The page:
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Broward Victory Party Looks a Bit Premature

11/26/2000 7:00 PM Eastern

Cable may have earned a hollow victory in Broward County, Fla., where a federal judge shot down local officials' attempt to impose open-access regulations.

But local-franchising experts believe the First Amendment win by Comcast Corp. and AT & T Broadband came too late to derail an access train that has already left the station.

U.S. District Court judge Donald M. Middlebrooks found the South Florida county violated the First Amendment by demanding the two MSOs furnish unaffiliated Internet-service providers with access to their high-speed cable platforms.

But private endeavors, such as AT & T's $20 million access trial in Boulder, Colo.-as well as Federal Trade Commission pressure on America Online Inc. and Time Warner Inc.-may have already made open access a foregone conclusion.

"It will be a footnote," said David Olson, director of franchising for Portland, Ore., where the access issue first surfaced two years ago. "We're way beyond whether open access is going to be implemented. It's now a matter of where, when and how."

As director of the Mount Hood Cable Regulatory Commission, Olson became the chief cheerleader for open access two years ago, when he convinced six Portland-area jurisdictions that AT&T should unbundle the old Tele-Communications Inc. systems it had acquired in the region.

Although Olson's agency lost its case in the 9th U.S. Circuit Court of Appeals earlier this year, the ruling apparently convinced the MSO to give ground on the issue. The reason: in finding in favor of cable operators, the 9th Circuit ruled that cable modems provide a telecommunications service, and are therefore exempt from local regulation. That meant data-over-cable could be subject to the federal common-carrier edicts imposed on local-exchange carriers.

AT&T is now running an open-access trial that will determine the feasibility of offering unfettered ISP access to high-speed cable lines.

Meanwhile, the FTC has made clear it will require unbundling in exchange for approving an AOL-Time Warner merger, a demand that prompted the Federal Communications Commission to abandon its policy of vigilant restraint.

"It's chapter two of open access," Olson said.

Not so, said AT&T in a statement that called the Broward decision "the third [loss] in a row since last summer invalidating 'forced-access' ordinances adopted by local franchise authorities." The MSO insisted the ruling had removed "any doubt about the invalidity of such ordinances."

"AT&T looks forward to offering its cable customers a choice of ISPs on its cable systems," the statement said. "In fact, we started a technical trial this month to help us prepare for ISP choice.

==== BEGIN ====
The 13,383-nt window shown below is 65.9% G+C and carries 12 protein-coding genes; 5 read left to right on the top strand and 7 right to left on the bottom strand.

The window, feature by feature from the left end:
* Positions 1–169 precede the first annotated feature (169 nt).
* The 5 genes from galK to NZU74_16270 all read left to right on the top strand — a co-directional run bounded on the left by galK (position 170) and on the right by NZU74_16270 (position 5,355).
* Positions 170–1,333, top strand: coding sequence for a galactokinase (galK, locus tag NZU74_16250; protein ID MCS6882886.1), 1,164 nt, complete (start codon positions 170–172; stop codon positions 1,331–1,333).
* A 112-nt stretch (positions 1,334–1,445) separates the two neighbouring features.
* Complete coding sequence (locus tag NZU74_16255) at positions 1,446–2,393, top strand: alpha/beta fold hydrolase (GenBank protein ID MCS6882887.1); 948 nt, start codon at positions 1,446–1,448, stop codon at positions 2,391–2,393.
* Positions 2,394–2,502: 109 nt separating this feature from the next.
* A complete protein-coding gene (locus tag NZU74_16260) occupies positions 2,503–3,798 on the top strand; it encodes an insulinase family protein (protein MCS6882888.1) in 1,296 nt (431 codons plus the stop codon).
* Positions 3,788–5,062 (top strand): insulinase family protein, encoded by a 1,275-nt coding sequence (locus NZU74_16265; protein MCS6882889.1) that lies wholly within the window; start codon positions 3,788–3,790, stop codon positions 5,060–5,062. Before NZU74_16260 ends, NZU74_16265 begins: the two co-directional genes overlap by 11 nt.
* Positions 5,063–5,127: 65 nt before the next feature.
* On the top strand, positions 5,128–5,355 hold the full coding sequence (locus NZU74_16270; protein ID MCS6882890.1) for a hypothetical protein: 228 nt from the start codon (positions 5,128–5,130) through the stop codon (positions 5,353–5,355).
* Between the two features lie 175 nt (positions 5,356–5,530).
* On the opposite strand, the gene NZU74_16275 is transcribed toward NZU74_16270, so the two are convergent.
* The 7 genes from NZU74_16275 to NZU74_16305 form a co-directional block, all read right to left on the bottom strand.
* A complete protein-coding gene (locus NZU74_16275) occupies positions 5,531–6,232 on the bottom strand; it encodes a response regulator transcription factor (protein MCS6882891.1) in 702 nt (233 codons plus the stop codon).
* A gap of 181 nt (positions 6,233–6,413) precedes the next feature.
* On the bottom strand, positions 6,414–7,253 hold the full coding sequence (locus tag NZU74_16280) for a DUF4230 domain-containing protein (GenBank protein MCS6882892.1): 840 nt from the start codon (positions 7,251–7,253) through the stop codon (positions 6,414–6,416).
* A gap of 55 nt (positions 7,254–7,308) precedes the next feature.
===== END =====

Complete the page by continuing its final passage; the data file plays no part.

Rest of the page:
"But, as we've argued all along, that choice will best be offered as a result of market forces, not local ordinances or government regulation."

Just because the cities have lost in Portland and Henrico County, Va.-in a lower-court decision now before the 4th U.S. Circuit Court of Appeals-Broward County does not necessarily represent a proverbial third strike.

Scott Cleland, CEO of the Precursor Group, a Washington D.C.-based independent research outfit, said the Broward County ruling was "unlikely" to survive on appeal. The 9th Circuit decision ignored cable's First Amendment argument, he noted.

"So now you have two appeals court decisions that contradict each other," Cleland said. "This judge says open access infringes on the First Amendment. But must-carry was upheld 5-to-4 by the Supreme Court."

Other jurisdictions believe there may be more than one way to gain access to cable's high-speed pipe.

In St. Louis, which has its own access ordinance on the books, local officials expect to enact a new cable regulatory code by year-end. The measure, which would apply to all cable operators within the city limits, will try and take a more "sophisticated" approach to the access issue.

"Cities have said they want open access, but the courts have said, 'You can't mandate it,'" said St. Louis cable administrator Susan Littlefield. "So, we'll focus on the end result and try to get consumer choice by looking at things like consumer protection and consumer privacy."

Littlefield pointed out some of the judicial contradictions. To the 9th Circuit court, data access is a telecom service, but it's a violation of the 1996 Telecom Act in Virginia and of the First Amendment in Florida.

"That speaks to the fact that nobody knows exactly what open access really is," she said.

Fairfax, Va., which slapped an open-access ordinance on Cox Communications Inc., will likely wait out the court case in Florida and the appeal of the Henrico County case.

"We're in a holding pattern," said Fairfax City Councilman Scott Silverthorne. "We haven't undone what we did, nor have we been asked to."

Despite threats to the contrary, Cox has rolled out high-speed Internet access in Fairfax, which is also likely to soon get digital cable, Silverthorne said.

Despite access-law worries, Cox has a more pressing problem there: aggressive marketing by DirecTV Inc. and EchoStar Communications Corp.'s Dish Network.

"Four out of nine homes on my block now have dishes," said Silverthorne. "That would not have been the case a year ago. It's the same service, and its $5 cheaper."

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